Sen. Judd Gregg, R-N.H., estimates that the cost of the signs will be $6 million to $20 million. The GOP thinks the signs are political, and have called them "a public relations campaign" and "blatant self-flattery."
It's a fine line: Every city and burgh in America has signs that welcome people to their local park, and then a listing of the current governor, mayor and council members underneath, as if they personally planted the trees there. They are pointlessly political. Republicans, clearly, are not volunteering to give those up.
Obama's stimulus signs don't carry his name or any Democrat's name, merely that the project is funded by the act.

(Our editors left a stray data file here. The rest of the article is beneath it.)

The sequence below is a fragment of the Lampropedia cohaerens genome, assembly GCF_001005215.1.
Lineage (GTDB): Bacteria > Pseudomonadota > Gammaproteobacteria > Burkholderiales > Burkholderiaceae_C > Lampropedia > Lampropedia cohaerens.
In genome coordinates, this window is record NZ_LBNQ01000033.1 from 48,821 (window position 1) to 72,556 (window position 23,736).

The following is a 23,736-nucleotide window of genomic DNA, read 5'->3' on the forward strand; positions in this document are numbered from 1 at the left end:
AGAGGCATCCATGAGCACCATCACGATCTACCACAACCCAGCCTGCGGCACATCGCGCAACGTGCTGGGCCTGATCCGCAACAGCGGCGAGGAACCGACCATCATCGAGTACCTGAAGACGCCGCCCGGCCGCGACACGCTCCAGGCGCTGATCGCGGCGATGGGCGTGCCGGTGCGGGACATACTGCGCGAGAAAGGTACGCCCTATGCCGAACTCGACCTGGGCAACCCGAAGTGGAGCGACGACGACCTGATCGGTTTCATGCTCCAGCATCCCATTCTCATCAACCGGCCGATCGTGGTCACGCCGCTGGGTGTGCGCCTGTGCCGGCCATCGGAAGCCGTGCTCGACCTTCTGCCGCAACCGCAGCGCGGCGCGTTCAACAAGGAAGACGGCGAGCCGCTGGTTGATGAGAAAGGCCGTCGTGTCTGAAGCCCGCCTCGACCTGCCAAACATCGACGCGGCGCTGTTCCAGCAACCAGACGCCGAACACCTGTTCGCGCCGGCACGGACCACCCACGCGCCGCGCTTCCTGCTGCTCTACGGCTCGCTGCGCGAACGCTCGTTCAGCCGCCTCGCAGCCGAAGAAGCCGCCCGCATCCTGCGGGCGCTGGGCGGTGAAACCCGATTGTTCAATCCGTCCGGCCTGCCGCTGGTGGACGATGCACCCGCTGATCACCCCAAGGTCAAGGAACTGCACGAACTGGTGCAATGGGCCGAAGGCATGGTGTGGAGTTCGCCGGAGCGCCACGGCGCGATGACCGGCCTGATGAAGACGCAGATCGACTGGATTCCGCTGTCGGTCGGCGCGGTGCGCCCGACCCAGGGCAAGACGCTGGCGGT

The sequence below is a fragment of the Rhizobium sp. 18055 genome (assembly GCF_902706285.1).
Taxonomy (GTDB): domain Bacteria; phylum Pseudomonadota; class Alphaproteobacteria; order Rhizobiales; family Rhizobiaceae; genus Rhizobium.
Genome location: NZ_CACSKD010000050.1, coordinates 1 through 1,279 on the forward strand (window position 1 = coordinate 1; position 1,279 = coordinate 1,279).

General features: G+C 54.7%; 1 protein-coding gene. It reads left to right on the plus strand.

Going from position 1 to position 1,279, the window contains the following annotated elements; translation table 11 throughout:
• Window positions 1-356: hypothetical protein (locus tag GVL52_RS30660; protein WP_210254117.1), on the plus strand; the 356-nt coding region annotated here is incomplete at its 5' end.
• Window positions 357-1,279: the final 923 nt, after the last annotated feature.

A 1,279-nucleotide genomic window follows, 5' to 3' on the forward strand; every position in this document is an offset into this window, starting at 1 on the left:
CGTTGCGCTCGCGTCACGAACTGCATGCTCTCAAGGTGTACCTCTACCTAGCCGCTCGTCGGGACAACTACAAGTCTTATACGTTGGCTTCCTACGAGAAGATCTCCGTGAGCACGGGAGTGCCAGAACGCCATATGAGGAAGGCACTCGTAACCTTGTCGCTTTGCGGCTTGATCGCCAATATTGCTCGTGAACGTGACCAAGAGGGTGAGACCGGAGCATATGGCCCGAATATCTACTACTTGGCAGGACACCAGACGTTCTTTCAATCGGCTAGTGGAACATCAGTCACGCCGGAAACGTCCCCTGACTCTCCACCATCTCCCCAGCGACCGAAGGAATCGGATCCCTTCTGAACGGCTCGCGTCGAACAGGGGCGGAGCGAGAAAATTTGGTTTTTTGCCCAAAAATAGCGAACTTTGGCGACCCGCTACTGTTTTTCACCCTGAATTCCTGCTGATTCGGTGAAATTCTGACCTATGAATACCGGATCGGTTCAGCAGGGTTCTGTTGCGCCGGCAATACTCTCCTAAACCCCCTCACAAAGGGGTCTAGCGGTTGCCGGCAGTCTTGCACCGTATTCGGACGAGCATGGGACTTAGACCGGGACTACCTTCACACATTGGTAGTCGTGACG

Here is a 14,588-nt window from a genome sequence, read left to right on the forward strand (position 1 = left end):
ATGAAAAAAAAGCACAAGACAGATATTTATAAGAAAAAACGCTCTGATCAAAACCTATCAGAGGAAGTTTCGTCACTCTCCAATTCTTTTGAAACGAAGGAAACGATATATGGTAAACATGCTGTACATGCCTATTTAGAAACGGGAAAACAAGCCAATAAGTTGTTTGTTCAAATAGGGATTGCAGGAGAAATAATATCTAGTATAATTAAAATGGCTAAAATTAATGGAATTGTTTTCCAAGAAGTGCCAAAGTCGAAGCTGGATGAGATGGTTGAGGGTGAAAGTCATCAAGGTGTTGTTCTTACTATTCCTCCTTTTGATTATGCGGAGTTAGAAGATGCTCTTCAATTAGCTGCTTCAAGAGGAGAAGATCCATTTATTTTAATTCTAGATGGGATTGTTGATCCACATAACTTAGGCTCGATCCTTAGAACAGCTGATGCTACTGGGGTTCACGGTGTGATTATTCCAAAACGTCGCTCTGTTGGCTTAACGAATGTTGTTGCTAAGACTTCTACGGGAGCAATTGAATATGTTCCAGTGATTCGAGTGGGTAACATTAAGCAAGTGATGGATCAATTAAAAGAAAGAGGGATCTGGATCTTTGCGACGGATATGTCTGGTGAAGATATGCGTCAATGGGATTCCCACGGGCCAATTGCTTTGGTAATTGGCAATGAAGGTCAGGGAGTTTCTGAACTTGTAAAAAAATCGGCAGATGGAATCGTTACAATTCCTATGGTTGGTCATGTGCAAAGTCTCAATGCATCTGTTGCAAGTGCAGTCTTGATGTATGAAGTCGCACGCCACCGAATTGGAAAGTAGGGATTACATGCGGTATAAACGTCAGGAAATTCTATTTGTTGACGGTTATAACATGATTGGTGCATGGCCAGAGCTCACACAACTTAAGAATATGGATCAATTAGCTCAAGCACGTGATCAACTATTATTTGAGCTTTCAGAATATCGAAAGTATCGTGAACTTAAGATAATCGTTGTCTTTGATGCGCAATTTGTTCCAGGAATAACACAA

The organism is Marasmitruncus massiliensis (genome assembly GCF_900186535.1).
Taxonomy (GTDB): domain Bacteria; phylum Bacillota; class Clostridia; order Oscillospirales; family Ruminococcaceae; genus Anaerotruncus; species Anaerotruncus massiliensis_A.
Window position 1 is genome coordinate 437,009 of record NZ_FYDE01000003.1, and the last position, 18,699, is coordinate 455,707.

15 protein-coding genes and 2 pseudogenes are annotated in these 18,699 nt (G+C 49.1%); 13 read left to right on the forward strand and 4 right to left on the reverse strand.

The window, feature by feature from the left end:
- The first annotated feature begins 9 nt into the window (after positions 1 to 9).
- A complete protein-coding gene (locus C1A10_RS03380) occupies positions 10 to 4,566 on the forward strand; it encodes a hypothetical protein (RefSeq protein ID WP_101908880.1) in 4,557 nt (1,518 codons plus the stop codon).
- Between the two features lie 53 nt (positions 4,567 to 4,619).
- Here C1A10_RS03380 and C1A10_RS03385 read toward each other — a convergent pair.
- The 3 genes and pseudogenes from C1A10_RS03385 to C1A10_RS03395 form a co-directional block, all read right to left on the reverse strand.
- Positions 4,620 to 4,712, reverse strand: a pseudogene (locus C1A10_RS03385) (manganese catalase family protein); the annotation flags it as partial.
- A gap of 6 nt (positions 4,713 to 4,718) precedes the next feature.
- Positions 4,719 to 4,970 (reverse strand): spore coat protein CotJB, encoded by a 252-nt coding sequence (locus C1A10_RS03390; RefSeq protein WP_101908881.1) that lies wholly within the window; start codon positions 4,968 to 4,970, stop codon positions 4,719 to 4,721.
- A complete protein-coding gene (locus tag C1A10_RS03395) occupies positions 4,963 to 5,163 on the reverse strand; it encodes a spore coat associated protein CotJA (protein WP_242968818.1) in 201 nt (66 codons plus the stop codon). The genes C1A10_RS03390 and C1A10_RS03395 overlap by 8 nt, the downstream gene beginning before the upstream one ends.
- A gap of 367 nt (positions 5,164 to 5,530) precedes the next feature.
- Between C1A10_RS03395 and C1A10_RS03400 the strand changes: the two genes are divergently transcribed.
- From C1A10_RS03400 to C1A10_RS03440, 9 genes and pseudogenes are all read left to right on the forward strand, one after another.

You could argue that by trying (and failing) to get the Senate to ban the signs, Republicans are trying to keep the success of the stimulus a "secret" from Americans who might have gotten jobs because of it.
On the other hand, it is nice to literally see your tax dollars at work for a change.
And finally: They're having the exact same debate in Australia:
EVERY school receiving money as part of the Federal Government's stimulus will need to advertise the fact on roadside signs that stay up after the next election, under rules made public yesterday.
The Opposition's education spokesman, Christopher Pyne, said the new rules on signage showed the Government's desire for self-promotion. ''If there was any truth in advertising, the Government should include the fact that they have plunged the country into $315 billion in debt and $57 billion in deficit on each of these roadside signs.''